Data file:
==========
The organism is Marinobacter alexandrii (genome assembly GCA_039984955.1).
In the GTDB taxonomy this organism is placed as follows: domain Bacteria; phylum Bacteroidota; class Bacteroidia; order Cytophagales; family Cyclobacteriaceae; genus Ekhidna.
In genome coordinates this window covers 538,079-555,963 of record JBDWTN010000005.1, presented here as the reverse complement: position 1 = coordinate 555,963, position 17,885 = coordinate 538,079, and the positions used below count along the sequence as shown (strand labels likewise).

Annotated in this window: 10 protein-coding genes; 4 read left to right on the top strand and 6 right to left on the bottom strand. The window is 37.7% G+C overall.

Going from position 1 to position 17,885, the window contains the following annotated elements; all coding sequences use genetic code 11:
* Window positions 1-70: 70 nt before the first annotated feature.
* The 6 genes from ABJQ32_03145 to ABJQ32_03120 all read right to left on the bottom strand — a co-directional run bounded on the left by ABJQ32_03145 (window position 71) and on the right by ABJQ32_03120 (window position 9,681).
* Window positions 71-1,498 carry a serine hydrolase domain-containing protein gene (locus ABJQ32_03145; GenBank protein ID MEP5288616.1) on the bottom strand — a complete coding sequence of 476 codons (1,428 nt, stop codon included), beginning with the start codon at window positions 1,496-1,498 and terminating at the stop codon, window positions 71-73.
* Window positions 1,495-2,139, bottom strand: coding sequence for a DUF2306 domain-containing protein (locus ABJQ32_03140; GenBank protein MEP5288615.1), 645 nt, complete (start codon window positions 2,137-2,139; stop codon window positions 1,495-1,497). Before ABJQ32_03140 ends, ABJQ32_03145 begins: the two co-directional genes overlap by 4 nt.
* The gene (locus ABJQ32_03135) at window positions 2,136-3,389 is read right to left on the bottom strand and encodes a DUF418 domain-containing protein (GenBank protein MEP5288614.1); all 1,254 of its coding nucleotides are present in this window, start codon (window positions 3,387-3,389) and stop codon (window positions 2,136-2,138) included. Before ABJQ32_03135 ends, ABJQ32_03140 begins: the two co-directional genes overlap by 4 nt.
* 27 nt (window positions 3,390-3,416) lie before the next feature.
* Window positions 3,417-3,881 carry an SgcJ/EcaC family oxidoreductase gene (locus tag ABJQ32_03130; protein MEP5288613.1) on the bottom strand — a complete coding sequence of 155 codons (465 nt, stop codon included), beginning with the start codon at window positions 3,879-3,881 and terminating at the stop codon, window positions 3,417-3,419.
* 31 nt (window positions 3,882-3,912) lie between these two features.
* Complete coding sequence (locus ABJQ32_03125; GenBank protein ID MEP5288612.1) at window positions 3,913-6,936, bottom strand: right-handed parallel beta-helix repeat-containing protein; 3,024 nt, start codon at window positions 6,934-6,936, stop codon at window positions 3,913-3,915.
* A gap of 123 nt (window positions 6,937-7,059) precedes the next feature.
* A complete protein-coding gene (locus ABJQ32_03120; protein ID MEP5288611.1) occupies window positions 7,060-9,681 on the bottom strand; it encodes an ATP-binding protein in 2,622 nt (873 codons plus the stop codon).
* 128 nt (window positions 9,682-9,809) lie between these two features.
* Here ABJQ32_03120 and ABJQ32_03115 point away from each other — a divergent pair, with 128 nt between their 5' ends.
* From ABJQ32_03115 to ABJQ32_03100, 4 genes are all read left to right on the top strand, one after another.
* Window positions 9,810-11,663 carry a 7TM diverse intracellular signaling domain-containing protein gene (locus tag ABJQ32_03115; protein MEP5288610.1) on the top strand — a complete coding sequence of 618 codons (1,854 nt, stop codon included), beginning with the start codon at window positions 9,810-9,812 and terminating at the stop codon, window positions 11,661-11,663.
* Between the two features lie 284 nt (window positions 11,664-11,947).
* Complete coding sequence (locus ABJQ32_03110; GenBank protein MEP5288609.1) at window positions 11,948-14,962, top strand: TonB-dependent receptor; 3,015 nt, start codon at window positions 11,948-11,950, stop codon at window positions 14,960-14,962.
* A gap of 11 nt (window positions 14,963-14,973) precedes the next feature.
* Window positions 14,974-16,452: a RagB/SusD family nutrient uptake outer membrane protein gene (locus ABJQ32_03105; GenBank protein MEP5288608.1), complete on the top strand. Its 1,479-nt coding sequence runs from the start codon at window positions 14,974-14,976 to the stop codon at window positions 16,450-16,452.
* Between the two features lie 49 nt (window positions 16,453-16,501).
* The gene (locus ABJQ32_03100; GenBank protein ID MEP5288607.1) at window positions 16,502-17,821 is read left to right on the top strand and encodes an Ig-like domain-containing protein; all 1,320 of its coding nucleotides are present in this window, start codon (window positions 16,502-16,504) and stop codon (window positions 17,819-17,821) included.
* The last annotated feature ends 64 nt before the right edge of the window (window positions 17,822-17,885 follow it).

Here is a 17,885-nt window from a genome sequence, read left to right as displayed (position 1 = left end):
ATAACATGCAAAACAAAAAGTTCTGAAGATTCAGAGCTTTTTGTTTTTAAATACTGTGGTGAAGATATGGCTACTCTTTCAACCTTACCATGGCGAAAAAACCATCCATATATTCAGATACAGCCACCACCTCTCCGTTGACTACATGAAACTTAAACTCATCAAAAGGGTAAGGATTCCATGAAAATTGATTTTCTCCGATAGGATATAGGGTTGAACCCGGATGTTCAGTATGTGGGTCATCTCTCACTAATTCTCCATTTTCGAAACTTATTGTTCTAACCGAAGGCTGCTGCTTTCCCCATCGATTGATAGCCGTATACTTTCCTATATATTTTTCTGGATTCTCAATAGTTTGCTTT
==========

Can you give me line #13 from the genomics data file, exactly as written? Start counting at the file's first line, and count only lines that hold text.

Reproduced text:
* 31 nt (window positions 3,882-3,912) lie between these two features.